SOC Chapter 19: "The Castle of Death"

A recurring theme throughout these notes are the previous works that influenced me and that I've drawn on, and subsequent works with similar strains or aims that I respect. It would be inappropriate and downright wrong to claim that any of these works published after mine were similarly influenced by me, for no other reason than it's hard to claim influence when you can't even claim more than a cumulative handful of readers. I'd be overjoyed at the thought that something I'd written had an impact on another writer - positively or negatively - and I'd have absolutely no problem with it. (Within certain limits. I'm completely aghast at the type of literary strip mining practiced by, for example, Michael Crichton. For an example that I am not nearly the first to point out, compare Bruce Sterling's Heavy Weather and Dr. Crichton's Twister.) But I am a huge believer, as these notes emphasize, in the ongoing dialogue that has continued over years and even generations between creative works, a phenomenon that has been particularly powerful in the evolution of speculative fiction, from the hard scientific to the out-and-out fantastical. Watching this call-and-response ping-pong game is quite a rewarding spectator sport.

But we've also seen the gradually increasing complexity of texts over time. "If I have seen further, it is by standing on the shoulders of giants," said Newton, although he wasn't talking about fiction but physics. Still, the way this process repeats itself over so many domains and so many years leads one to suspect that it must reflect a fundamental law of humanity, or at least civilization. Software, technology of all sorts, economic systems - indeed so many of the underpinnings of the modern world - have been developed only through multiple iterations and many talented voices responding to and building upon the works around them.

Not quite a flip side to this pattern of inheritance and descent, but more of a companion, has to be convergent evolution. To retreat back again from technology and evolutionary biology to writing, there are some ideas that just keep being rediscovered, keep bubbling up from the primordial ooze, as it were. Analogous plot situations often seem to lead to similar solutions. Here's one:

The clever, sly, subtle, and utterly delightful Charles Stross, in The Jennifer Morgue, used destiny entanglement in a very similar way to the metabolic linkage between Gash and the detective in Catastrophe. I want to clearly underline again that I'm not saying that any inappropriate appropriation has taken place, or any appropriation at all, frankly. I'd be proud to claim that a line of descent ran from Catastrophe to The Jennifer Morgue, but I don't believe it for a moment. If anything, Catastrophe's metabolic linkage is the dorsal fin of the ichthyosaur, gone extinct with no lineal descendants, while Jennifer's destiny entanglement is the dorsal fin of the shark, alive and swimming mightily and the terror of the seas. To an external observer, though, the two plots devices seem conceptually analogous and a fine example of convergent evolution. However Mr. Stross arrived at his destiny entanglement, I love it, I admire its perfect development in the context of his story, and I'd be honored to share a toast with him at any available time.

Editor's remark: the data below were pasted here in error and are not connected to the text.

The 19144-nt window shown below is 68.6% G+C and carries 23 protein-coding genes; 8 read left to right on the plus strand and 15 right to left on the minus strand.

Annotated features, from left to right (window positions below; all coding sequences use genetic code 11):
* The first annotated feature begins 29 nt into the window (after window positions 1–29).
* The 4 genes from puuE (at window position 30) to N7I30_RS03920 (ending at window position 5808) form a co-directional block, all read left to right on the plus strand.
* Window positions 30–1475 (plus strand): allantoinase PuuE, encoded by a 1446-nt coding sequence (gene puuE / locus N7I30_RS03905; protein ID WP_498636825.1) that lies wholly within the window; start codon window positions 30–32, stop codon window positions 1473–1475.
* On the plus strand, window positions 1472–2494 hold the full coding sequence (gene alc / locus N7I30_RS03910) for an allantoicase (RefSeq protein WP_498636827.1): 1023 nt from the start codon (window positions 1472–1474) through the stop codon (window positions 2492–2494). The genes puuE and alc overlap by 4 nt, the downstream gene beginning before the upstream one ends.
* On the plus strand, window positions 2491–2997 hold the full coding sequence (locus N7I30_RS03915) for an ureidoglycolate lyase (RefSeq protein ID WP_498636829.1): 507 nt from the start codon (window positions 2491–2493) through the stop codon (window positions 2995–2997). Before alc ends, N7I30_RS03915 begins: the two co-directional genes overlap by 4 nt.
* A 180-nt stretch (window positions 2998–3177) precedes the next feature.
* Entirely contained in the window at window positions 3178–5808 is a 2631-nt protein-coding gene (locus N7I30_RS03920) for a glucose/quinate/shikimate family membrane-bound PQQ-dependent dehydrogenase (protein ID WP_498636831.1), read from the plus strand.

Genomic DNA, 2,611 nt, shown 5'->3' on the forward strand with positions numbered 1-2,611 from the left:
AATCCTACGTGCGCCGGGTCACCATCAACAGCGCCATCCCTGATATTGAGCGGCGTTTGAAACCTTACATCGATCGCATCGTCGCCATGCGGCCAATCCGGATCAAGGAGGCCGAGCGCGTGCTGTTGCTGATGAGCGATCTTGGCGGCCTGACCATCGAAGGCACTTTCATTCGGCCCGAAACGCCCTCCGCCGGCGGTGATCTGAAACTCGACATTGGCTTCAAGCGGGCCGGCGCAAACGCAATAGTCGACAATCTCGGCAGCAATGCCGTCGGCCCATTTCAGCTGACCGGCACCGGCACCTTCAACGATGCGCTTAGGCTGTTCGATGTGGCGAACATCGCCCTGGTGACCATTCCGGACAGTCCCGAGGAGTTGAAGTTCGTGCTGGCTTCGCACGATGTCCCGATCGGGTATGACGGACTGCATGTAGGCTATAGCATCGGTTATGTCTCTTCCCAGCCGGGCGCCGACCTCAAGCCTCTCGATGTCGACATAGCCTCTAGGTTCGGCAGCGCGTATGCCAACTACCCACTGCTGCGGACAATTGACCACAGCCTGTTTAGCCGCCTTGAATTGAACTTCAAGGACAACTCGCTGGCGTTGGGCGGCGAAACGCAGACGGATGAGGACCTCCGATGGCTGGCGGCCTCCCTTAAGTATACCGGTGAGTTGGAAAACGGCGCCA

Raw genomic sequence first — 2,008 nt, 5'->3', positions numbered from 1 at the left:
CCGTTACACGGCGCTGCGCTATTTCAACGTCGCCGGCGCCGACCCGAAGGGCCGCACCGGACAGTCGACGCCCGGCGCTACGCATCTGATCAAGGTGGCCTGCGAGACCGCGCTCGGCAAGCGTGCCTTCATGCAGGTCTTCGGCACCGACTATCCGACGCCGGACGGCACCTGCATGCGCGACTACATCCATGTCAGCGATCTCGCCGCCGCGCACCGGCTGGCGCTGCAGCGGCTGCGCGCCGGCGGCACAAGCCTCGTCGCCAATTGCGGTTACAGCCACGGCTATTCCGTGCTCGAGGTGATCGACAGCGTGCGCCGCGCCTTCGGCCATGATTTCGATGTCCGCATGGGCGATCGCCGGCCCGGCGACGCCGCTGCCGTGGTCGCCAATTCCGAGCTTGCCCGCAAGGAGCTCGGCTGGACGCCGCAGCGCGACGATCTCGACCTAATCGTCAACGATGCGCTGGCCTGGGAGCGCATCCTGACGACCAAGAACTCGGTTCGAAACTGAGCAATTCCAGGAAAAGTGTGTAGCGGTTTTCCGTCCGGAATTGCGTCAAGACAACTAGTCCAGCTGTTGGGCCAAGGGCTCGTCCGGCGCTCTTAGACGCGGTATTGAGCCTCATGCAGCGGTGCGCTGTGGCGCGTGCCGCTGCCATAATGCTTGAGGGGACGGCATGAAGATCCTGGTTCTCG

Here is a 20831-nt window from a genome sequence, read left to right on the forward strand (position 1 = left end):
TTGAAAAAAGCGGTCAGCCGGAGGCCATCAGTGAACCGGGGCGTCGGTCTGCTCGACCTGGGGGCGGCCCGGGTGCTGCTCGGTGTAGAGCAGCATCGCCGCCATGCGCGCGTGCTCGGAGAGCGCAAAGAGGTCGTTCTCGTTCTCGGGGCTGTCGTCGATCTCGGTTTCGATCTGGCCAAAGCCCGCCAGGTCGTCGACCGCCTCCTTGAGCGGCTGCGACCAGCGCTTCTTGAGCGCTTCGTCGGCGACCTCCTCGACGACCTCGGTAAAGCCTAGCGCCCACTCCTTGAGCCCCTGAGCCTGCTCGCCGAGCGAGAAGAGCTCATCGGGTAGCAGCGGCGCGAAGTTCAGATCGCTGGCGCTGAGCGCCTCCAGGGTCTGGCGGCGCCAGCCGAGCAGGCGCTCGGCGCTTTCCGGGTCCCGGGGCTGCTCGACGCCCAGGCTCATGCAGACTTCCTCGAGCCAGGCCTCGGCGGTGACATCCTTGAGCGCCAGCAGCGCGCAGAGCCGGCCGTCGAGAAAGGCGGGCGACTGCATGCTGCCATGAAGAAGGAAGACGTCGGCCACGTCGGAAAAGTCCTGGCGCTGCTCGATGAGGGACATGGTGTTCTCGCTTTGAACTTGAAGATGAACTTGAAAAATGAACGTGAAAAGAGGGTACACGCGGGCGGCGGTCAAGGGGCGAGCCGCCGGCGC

Another theme I've touched on several times is how genre boundaries are an increasingly porous membrane ... but this note is already long enough and of sufficiently inflated density that perhaps this one can wait until later.


I don't think it's possible to read this chapter now without thinking of the great Indian Ocean tsunami of 2004. It seems as though I didn't do too badly in the descriptive sections - if it's appropriate to use a phrase like this in this context - although Max should probably have had more trouble swimming through the backwash. I haven't tinkered with that material, though: for one thing, the dynamics of the Roosing Oolvaya wave might be different enough to allow for the possibility, and for another thing, poetic license still seems the right thing to use here, to get Max out to the castle as quickly as possible.

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